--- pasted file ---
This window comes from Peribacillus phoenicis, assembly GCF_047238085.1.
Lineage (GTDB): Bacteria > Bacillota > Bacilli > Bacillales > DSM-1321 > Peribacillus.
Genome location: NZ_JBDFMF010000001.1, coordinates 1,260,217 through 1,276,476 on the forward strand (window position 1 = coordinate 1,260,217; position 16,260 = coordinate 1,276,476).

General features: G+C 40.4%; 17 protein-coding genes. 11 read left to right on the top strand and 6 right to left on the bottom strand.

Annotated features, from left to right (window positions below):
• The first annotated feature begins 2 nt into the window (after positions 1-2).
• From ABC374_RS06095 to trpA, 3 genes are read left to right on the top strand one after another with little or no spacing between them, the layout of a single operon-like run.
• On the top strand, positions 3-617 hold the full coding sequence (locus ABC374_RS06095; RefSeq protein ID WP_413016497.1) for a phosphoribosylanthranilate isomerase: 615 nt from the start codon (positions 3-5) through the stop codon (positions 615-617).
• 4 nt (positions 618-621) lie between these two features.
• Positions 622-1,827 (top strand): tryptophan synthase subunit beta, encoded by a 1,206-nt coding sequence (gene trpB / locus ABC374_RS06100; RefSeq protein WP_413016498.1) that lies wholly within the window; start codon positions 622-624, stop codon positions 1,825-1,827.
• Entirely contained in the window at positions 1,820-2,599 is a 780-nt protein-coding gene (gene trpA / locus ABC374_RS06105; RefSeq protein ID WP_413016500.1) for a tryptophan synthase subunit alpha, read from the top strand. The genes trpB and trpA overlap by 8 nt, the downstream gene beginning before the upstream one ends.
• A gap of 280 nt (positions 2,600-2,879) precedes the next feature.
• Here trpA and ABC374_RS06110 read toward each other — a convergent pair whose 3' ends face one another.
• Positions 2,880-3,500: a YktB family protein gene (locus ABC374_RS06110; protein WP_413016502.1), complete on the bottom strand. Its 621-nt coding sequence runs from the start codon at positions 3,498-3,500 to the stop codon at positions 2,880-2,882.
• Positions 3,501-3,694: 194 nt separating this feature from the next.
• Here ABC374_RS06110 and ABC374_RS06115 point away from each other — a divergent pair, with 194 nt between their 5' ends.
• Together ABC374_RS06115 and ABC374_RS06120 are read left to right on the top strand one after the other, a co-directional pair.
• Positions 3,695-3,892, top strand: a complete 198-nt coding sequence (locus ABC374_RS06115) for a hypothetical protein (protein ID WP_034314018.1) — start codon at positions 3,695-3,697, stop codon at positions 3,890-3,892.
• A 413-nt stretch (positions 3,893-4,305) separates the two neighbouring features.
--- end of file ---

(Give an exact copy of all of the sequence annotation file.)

This window comes from Peribacillus phoenicis, assembly GCF_047238085.1.
Lineage (GTDB): Bacteria > Bacillota > Bacilli > Bacillales > DSM-1321 > Peribacillus.
Genome location: NZ_JBDFMF010000001.1, coordinates 1,260,217 through 1,276,476 on the forward strand (window position 1 = coordinate 1,260,217; position 16,260 = coordinate 1,276,476).

General features: G+C 40.4%; 17 protein-coding genes. 11 read left to right on the top strand and 6 right to left on the bottom strand.

Annotated features, from left to right (window positions below):
• The first annotated feature begins 2 nt into the window (after positions 1-2).
• From ABC374_RS06095 to trpA, 3 genes are read left to right on the top strand one after another with little or no spacing between them, the layout of a single operon-like run.
• On the top strand, positions 3-617 hold the full coding sequence (locus ABC374_RS06095; RefSeq protein ID WP_413016497.1) for a phosphoribosylanthranilate isomerase: 615 nt from the start codon (positions 3-5) through the stop codon (positions 615-617).
• 4 nt (positions 618-621) lie between these two features.
• Positions 622-1,827 (top strand): tryptophan synthase subunit beta, encoded by a 1,206-nt coding sequence (gene trpB / locus ABC374_RS06100; RefSeq protein WP_413016498.1) that lies wholly within the window; start codon positions 622-624, stop codon positions 1,825-1,827.
• Entirely contained in the window at positions 1,820-2,599 is a 780-nt protein-coding gene (gene trpA / locus ABC374_RS06105; RefSeq protein ID WP_413016500.1) for a tryptophan synthase subunit alpha, read from the top strand. The genes trpB and trpA overlap by 8 nt, the downstream gene beginning before the upstream one ends.
• A gap of 280 nt (positions 2,600-2,879) precedes the next feature.
• Here trpA and ABC374_RS06110 read toward each other — a convergent pair whose 3' ends face one another.
• Positions 2,880-3,500: a YktB family protein gene (locus ABC374_RS06110; protein WP_413016502.1), complete on the bottom strand. Its 621-nt coding sequence runs from the start codon at positions 3,498-3,500 to the stop codon at positions 2,880-2,882.
• Positions 3,501-3,694: 194 nt separating this feature from the next.
• Here ABC374_RS06110 and ABC374_RS06115 point away from each other — a divergent pair, with 194 nt between their 5' ends.
• Together ABC374_RS06115 and ABC374_RS06120 are read left to right on the top strand one after the other, a co-directional pair.
• Positions 3,695-3,892, top strand: a complete 198-nt coding sequence (locus ABC374_RS06115) for a hypothetical protein (protein ID WP_034314018.1) — start codon at positions 3,695-3,697, stop codon at positions 3,890-3,892.
• A 413-nt stretch (positions 3,893-4,305) separates the two neighbouring features.